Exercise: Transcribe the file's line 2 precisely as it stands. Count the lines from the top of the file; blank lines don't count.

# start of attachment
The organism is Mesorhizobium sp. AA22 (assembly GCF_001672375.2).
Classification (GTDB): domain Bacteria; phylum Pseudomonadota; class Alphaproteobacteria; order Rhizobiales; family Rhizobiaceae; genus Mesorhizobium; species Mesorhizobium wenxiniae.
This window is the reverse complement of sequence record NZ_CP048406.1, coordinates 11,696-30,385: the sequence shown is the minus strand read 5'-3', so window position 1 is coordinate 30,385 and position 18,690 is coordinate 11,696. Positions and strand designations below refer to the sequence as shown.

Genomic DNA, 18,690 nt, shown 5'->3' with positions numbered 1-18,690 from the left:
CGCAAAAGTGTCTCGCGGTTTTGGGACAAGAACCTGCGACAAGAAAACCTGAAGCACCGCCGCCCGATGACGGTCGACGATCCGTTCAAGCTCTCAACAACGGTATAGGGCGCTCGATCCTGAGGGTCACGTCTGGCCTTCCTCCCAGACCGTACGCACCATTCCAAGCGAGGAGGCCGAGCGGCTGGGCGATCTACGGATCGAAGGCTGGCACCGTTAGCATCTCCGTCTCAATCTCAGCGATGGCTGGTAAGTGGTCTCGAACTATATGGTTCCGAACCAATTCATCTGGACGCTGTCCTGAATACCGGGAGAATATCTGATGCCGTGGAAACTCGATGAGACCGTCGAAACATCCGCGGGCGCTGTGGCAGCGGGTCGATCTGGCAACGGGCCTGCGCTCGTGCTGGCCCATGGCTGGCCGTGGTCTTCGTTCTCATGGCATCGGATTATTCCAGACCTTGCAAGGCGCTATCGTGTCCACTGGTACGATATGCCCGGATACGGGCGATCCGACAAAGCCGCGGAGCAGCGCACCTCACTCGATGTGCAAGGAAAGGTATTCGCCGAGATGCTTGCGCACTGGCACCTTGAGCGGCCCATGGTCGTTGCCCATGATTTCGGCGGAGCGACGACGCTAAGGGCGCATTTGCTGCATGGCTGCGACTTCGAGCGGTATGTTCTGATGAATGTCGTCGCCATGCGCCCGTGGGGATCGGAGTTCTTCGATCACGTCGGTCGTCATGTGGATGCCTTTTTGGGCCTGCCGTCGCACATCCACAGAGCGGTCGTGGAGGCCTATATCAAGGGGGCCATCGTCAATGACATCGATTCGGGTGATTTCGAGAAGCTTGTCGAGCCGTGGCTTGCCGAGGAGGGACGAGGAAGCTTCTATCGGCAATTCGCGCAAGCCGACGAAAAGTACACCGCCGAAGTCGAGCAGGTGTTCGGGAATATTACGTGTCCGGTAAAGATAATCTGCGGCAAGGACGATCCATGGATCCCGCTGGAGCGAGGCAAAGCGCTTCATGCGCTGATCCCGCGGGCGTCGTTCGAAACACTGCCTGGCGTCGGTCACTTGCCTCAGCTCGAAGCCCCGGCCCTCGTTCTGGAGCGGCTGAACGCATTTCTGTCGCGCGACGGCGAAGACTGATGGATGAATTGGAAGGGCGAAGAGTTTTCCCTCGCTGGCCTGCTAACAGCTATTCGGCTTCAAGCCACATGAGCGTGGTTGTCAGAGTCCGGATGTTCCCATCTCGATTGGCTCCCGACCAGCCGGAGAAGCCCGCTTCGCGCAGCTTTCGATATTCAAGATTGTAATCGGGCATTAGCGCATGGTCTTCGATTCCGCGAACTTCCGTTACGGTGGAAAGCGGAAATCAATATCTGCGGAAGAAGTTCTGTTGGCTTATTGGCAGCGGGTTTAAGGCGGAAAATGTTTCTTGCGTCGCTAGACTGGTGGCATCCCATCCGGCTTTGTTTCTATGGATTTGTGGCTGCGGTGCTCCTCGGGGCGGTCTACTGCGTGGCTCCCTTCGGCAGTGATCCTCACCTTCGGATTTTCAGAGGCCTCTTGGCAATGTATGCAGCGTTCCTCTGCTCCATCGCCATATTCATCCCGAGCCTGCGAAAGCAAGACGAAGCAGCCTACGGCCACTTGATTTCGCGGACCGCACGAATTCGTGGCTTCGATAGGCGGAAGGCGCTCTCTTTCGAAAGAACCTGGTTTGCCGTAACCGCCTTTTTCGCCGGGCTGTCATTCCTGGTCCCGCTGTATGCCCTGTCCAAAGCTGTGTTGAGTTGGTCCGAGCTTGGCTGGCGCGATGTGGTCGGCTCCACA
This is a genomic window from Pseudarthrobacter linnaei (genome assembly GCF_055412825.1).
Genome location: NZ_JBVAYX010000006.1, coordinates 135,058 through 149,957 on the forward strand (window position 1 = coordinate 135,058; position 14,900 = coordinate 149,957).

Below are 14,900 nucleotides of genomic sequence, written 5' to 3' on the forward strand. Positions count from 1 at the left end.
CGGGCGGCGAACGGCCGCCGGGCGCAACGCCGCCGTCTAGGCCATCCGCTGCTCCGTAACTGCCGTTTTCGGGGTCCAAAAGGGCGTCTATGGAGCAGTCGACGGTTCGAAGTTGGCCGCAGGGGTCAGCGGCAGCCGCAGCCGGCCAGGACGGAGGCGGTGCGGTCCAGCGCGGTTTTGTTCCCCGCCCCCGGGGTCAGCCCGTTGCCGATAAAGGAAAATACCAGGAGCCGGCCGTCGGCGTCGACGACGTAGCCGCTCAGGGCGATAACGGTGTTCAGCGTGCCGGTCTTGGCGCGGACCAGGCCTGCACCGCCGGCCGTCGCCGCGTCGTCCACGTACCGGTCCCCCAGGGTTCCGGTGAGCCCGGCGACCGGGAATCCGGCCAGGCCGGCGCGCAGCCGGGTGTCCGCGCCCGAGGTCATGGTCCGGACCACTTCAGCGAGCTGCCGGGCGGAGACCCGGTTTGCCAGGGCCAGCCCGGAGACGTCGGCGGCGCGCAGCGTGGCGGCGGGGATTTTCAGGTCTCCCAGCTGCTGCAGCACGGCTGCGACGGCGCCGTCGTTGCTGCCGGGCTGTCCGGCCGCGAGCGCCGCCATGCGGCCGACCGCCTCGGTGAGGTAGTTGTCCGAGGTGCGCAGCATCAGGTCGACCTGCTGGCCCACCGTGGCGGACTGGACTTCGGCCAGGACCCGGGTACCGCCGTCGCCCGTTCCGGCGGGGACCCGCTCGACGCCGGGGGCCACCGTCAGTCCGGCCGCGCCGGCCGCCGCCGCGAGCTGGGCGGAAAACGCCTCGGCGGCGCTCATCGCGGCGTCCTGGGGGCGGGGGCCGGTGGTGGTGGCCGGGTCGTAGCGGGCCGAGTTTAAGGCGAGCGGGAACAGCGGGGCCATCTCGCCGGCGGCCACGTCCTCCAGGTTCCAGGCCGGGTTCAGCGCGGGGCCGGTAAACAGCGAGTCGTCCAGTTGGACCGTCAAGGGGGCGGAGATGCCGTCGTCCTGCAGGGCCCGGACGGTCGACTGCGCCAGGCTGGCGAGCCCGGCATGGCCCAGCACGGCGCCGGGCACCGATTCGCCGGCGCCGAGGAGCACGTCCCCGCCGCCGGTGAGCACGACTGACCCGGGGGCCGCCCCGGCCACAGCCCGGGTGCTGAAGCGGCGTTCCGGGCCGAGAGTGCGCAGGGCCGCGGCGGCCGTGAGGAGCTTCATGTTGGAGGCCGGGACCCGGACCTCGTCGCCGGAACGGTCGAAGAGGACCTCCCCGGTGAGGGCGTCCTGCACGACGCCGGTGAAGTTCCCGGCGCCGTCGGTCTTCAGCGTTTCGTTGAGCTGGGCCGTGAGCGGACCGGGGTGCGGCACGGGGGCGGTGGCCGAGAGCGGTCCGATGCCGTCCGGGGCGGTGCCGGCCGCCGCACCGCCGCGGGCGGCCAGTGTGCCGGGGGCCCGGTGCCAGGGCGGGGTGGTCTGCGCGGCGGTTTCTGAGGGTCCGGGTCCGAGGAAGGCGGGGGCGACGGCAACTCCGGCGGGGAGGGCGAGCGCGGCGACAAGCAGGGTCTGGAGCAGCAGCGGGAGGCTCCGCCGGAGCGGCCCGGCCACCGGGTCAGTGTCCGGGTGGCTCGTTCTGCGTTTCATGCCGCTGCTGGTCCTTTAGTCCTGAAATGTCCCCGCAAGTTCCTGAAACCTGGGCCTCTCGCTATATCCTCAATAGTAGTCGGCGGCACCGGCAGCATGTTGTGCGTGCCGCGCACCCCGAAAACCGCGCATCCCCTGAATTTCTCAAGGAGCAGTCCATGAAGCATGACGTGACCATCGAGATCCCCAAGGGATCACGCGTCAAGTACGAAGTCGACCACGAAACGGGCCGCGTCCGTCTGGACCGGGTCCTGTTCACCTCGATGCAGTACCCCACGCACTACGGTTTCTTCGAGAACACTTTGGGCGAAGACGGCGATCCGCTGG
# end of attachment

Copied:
Classification (GTDB): domain Bacteria; phylum Pseudomonadota; class Alphaproteobacteria; order Rhizobiales; family Rhizobiaceae; genus Mesorhizobium; species Mesorhizobium wenxiniae.